By- Muskaan Singh

It first began with the British in India. The British invented The Indian Lunacy Act, 1912. The act in those days was rigid with the terms “lunatics” which they meant were the people who were to be “locked” away in asylums.

This act mainly focused on removing the mentally ill people from society and locking them away, instead of treating them or curing them. This act was naturally considered as orthodox and in 1950 the Indian Psychiatric Society came together to draft a bill against it.

Until 2017, a failed attempt to suicide was a punishable offense under Section 309 of the Indian Penal Code[1]. What is considered an attempt to suicide? Whoever attempts to commit suicide and does actions in order towards the commission of such an offense was punished with simple imprisonment for one year or fine or both.

The section was however was subject to debate in 1996 in the case of Gian Kaur v. State of Punjab[2] when it was debated that Section 309 of IPC violated Article 21 of the Indian Constitution[3] wherein every individual has a right to live. It was further contended in the case that when a person has the right to live, so the person also has the right to terminate his/her life. However, these contentions were completely struck down and Section 309 of the IPC was not proven constitutionally invalid.

In the case of P. Rathinam v. Union of India[4] the contrary to the previous case contended. It was contended that under Article 21 only the right to life is guaranteed and thus right to die cannot be accepted as a valid contention. It was further said that it cannot be proved even with the help of Article 14 of the Indian Constitution.

In this case, it was contended that the right to life is a natural right, which is given to the citizens of India, whereas the right to terminate life is thus incompatible and inconsistent with the principles of Article 21. There are a myriad of questions related to Section 309 of the Indian Penal Code as it comes under the category of crimes defined under Chapter XVI, which the chapter related to the offenses related to harming the human body. Mental health was still stigmatized in the society, as a person who was suffering from mental illness attempted suicide would be penalized.

Voices have been raised against such stringent and orthodox laws for a long time. It wasn’t until 1993, when the Mental Health Act, 1987 finally came into force. This was the first step towards safeguarding the mental ill people. This act established the foundations for protecting the people facing mental problems. However, this act wasn’t without flaws and not only did it not take steps to bring awareness amongst people but it also put the mental health in the same category as the primary health care.

In the year 2013, Health Minister Ghulam Nabi Azad introduced the Mental Healthcare Bill, 2016 in the Rajya Sabha. This was the first time that the political discourse around suicide was trying to help and understand mental illness.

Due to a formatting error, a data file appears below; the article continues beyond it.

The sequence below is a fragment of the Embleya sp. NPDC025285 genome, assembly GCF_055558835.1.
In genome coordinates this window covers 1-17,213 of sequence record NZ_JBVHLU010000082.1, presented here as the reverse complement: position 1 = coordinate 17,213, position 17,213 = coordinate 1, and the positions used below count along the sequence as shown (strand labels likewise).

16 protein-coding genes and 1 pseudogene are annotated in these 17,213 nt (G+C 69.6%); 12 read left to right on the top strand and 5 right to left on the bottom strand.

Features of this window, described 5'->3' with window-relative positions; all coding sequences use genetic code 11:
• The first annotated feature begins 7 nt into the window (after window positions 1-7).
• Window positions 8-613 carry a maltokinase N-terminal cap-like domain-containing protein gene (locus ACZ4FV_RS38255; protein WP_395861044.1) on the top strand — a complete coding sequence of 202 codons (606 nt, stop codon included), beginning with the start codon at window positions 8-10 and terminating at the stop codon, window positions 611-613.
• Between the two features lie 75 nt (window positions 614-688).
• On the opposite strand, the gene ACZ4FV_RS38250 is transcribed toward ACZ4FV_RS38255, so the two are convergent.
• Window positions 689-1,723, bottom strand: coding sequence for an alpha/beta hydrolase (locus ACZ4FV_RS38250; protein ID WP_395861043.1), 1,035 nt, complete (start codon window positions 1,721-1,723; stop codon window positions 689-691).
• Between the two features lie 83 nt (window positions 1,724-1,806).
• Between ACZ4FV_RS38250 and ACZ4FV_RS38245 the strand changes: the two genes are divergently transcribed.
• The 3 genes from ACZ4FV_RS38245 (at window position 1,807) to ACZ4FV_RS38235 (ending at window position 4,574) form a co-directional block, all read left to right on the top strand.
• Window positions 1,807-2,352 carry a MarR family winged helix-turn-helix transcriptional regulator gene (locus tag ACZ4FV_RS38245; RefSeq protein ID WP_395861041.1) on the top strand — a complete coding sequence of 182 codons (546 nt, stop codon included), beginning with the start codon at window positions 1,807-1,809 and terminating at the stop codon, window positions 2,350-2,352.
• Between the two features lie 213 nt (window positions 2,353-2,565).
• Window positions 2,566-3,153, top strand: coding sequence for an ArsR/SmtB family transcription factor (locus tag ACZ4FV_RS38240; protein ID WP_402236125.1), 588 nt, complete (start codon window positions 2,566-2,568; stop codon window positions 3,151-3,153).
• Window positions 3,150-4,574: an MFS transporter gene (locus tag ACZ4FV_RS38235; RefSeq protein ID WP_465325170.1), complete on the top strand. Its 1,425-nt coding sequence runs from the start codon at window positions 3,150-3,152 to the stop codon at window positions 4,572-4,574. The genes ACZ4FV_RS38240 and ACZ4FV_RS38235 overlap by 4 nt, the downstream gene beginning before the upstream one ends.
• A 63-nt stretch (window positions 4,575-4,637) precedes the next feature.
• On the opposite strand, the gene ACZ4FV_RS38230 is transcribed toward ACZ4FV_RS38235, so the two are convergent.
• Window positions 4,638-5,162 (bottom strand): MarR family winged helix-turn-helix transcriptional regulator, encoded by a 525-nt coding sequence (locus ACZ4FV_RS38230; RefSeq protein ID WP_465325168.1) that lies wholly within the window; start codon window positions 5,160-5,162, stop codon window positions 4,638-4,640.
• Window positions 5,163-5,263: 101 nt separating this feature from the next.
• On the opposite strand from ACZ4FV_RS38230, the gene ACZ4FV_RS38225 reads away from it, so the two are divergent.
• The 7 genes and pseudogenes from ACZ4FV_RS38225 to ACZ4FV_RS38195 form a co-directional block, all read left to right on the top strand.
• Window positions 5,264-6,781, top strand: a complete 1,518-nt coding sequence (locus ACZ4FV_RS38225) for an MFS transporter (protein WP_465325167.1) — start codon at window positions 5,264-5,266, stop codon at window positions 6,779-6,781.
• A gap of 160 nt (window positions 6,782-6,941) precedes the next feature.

For the first time, this bill proposed to de-criminalize attempt to suicide. This bill also protected the rights of the mentally ill people and allowed them to have a say in their treatments. This bill was then reintroduced by the NDA led Lok Sabha in the year 2016. And after several amendments, this bill was passed in the year 2017.

The Mental Healthcare Act was finally passed in the year 2017 and came into effect in May 2018. This act de-criminalized attempt to suicide in India as well as included WHO (World Health Organization) guidelines, which helps in categorizing mental health.

This act-included provisions like “advanced directives” which give the right to the mentally ill person to decide his course of treatment and also to appoint someone as his/her representative. ECT (electro-convulsive therapy) was restricted and completely banned to use on minors. The Indian Society finally started de-stigmatizing mental illness. 

Decriminalizing attempt to suicide is one side of the story in the big picture. The small picture is the stigma, which has been instilled in us. We have been taught since our childhood how to not accept mental health and how mental illness is considered as a taboo.

Thus, making laws and implementing them can only create awareness and protect one’s rights. But the stigma around mental health isn’t just social it is deeply instilled and we need to remove that.

We need to normalize mental health just as public health so the people suffering from mental illness can openly talk about it and you can help them come out of it. Until we push our families and ourselves for a change there won’t be change visible in the society. And thus, begin with the change in yourself.

[1]The Indian Penal Code, 1860

[2]Gian Kaur v State of Punjab, 2 Supreme Court Cases 648, (Supreme Court: 1996)

[3]The Indian Constitution, 1950

[4]P. Rathinam v. Union of India, 3 SCC 394, (Supreme Court:1994)


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